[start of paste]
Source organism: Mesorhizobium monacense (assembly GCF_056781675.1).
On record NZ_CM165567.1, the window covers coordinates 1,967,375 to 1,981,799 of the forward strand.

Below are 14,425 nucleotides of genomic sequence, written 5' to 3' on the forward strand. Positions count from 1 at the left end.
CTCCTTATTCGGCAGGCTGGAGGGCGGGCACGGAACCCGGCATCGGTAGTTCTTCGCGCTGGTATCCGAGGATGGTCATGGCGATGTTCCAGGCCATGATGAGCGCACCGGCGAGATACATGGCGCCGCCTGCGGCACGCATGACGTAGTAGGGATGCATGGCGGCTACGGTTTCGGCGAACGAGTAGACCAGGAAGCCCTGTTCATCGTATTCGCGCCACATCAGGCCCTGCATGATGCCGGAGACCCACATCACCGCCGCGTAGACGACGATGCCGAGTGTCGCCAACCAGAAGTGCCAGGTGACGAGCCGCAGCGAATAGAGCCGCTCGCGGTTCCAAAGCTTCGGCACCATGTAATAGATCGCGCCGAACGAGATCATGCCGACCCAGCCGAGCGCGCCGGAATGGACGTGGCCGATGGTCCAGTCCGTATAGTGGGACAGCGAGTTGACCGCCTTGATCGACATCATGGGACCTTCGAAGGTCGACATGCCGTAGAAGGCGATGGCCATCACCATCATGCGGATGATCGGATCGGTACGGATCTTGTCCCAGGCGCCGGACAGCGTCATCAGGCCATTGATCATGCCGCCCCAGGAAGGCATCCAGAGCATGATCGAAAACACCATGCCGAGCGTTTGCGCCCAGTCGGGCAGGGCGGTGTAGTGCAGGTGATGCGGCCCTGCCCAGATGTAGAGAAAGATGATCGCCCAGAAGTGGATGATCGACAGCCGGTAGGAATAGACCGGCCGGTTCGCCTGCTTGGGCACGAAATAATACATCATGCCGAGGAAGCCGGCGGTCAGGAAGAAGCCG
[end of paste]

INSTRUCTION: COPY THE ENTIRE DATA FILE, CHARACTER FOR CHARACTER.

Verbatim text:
Source organism: Mesorhizobium monacense (assembly GCF_056781675.1).
On record NZ_CM165567.1, the window covers coordinates 1,967,375 to 1,981,799 of the forward strand.

Below are 14,425 nucleotides of genomic sequence, written 5' to 3' on the forward strand. Positions count from 1 at the left end.
CTCCTTATTCGGCAGGCTGGAGGGCGGGCACGGAACCCGGCATCGGTAGTTCTTCGCGCTGGTATCCGAGGATGGTCATGGCGATGTTCCAGGCCATGATGAGCGCACCGGCGAGATACATGGCGCCGCCTGCGGCACGCATGACGTAGTAGGGATGCATGGCGGCTACGGTTTCGGCGAACGAGTAGACCAGGAAGCCCTGTTCATCGTATTCGCGCCACATCAGGCCCTGCATGATGCCGGAGACCCACATCACCGCCGCGTAGACGACGATGCCGAGTGTCGCCAACCAGAAGTGCCAGGTGACGAGCCGCAGCGAATAGAGCCGCTCGCGGTTCCAAAGCTTCGGCACCATGTAATAGATCGCGCCGAACGAGATCATGCCGACCCAGCCGAGCGCGCCGGAATGGACGTGGCCGATGGTCCAGTCCGTATAGTGGGACAGCGAGTTGACCGCCTTGATCGACATCATGGGACCTTCGAAGGTCGACATGCCGTAGAAGGCGATGGCCATCACCATCATGCGGATGATCGGATCGGTACGGATCTTGTCCCAGGCGCCGGACAGCGTCATCAGGCCATTGATCATGCCGCCCCAGGAAGGCATCCAGAGCATGATCGAAAACACCATGCCGAGCGTTTGCGCCCAGTCGGGCAGGGCGGTGTAGTGCAGGTGATGCGGCCCTGCCCAGATGTAGAGAAAGATGATCGCCCAGAAGTGGATGATCGACAGCCGGTAGGAATAGACCGGCCGGTTCGCCTGCTTGGGCACGAAATAATACATCATGCCGAGGAAGCCGGCGGTCAGGAAGAAGCCG